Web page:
“Crowd” and “host”, both convey a very large number or a numerous amount. In the next line the reader discovers what the “crowd” is. It is described vividly to the reader with a rich, luxurious and vibrant feel, “golden”. There is also a religious quality in “a host of golden daffodils”. A picture is created in the reader’s head of the golden daffodils glowing and highlighted to stand out from the rest of the world, as if from the heavens. It is like a “host” of angels. There is a strong assonance in stanza one, the repetition of the vowel sounds “ee” creates a sense of movement; “beside, beneath, trees, breeze”. The reader hears a beat, a rhythm creating a sense of the flow of movement and swaying of the daffodils. There is also an “ing” sound in stanza one that creates a more bouncing effect; “fluttering and dancing”. This gives stanza one a song like quality.
Stanza two opens with a simile and a comparison. Wordsworth compares the daffodils to stars, which stretch endlessly to the human eye. Wordsworth compares the numbers of the daffodils to the vast amount of stars. “Continuous as the stars that shine”, this means that the daffodils continued beyond the reach of his own eyesight so that there must have been thousands of daffodils or more. “They stretched in never-ending line”.
This conveys an infinite number, enthralling the reader. Wordsworth then gives elevated imagery, “stars that shine and twinkle on the Milky Way.” This gives the imagery of the daffodils releasing a ray of golden light around them, giving a magical feel. Wordsworth then makes a personification, “Tossing their heads in sprightly dance”. Only something that is alive could dance or toss their heads, so he points out the amount of life in these daffodils. He makes them full of life with vivid movement, “sprightly”. This is a lovely word to describe the behaviour of the daffodils, and conveys that they are full of movement and spring. The mood is warm, relaxed and light with a romantic atmosphere.
In stanza three an image of the whole of Nature alive is presented to the reader, “the waves beside them danced”. This is the waves of the lake beside the daffodils, leaping about driven by the wind as if dancing to compete with the beauty of the daffodils. This is also a personification of the waves dancing. The mood then changes by the word “but”, making the reader expect something. After all the describing of the magical and romantic atmosphere, the reader feels pessimistic that something is going to change the whole mood of the poem. The reader then discovers that nothing terrible happens but the “but” was only to shame the waves, as the daffodils were more effective than the waves “out-did the sparkling waves in glee”. This means that the daffodils bettered the waves.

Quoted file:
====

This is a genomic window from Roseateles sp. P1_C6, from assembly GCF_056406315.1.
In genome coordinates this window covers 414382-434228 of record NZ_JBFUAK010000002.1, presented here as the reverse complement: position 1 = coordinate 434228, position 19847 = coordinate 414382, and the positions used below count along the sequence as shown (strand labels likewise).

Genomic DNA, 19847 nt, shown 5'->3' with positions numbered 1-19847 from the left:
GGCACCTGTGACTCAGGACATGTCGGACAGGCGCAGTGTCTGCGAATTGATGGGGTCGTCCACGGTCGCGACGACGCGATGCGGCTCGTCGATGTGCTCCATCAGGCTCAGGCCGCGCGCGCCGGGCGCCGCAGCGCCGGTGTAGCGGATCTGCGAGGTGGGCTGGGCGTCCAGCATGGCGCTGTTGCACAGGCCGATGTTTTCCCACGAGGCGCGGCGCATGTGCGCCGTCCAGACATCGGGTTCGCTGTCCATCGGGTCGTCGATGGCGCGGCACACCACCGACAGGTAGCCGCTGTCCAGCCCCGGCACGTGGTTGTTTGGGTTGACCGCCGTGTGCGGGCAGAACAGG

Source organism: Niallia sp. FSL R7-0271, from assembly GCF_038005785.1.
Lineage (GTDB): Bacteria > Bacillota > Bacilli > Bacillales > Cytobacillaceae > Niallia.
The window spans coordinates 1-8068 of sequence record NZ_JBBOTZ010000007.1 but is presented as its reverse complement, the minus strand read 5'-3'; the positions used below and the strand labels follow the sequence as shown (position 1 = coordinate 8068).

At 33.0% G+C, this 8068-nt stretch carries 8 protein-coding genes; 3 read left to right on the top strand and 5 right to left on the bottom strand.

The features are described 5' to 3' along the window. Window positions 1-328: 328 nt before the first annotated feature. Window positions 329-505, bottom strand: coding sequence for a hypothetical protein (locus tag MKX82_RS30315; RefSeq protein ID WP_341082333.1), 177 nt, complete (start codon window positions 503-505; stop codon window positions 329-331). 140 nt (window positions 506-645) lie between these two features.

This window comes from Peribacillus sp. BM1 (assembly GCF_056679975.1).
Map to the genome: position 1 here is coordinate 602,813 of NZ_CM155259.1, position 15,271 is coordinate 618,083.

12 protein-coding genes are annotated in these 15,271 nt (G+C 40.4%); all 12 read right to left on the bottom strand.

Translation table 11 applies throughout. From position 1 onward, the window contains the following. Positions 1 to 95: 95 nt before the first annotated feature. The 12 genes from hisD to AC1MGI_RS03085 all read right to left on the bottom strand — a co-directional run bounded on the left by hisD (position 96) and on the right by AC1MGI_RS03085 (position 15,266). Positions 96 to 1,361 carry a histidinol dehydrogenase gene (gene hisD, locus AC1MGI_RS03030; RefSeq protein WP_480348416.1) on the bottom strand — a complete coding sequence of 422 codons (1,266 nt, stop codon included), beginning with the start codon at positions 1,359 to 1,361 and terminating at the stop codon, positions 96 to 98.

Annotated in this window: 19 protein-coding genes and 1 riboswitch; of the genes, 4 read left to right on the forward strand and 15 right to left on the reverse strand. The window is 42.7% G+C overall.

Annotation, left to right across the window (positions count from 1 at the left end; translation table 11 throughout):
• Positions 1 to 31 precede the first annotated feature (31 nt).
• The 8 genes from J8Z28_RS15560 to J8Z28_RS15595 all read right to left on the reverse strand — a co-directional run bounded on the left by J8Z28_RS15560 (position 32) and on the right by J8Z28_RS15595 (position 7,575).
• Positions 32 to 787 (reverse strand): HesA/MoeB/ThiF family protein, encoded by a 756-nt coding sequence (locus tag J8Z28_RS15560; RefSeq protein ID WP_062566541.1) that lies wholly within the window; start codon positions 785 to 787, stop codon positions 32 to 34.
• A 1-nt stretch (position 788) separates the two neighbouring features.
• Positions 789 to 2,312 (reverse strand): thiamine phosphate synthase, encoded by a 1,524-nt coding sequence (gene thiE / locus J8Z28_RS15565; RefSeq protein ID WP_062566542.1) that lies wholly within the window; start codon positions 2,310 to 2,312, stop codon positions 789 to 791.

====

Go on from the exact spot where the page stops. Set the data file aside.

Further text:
The atmosphere is now light and fantastic again, “glee” meaning merriment and cheerfulness. There is a colon in the middle of stanza three indicating a pause, which continues with Wordsworth commenting on his feelings and actions at the present moment. “I gazed- and gazed- but little thought”. The hyphens slow the line down by breaking it up gradually, this gives the impression of thought to the reader. By doing this Wordsworth indicates the end of the description of the daffodils. There is also a metaphor in this stanza, “what wealth to me the show had brought”. The “wealth” in this stanza is a metaphor for the lasting measure of the experience gained by the sight of the daffodils and the emotions that they brought.
Stanza four is at a later time, indicating that the poem was a memory flashback. The reader knows this from the first line of the stanza. “For oft, when on my couch I lie”. It is a reflection of the experience by saying “oft” which means frequently. The next line creates an empty mood, far away, drifting and dreaming. This tells the reader of Wordsworth’s longing to be back in that experience. The mood and atmosphere is quite strongly put forward to the reader with “vacant or in pensive mood”. This means absent and dreaming, inattentive and expressionless but with a thoughtful frame of mind. This shows Wordsworth’s mood of leaving the world far behind him and trying to enter an ageing memory of an uplifting experience. Stanza four has a special meaning. It is a time in Wordsworth’s life when he is having a retrospective view of his experience, which is so emotionally overwhelming to him that it has created an extremely long lasting impression in his mind.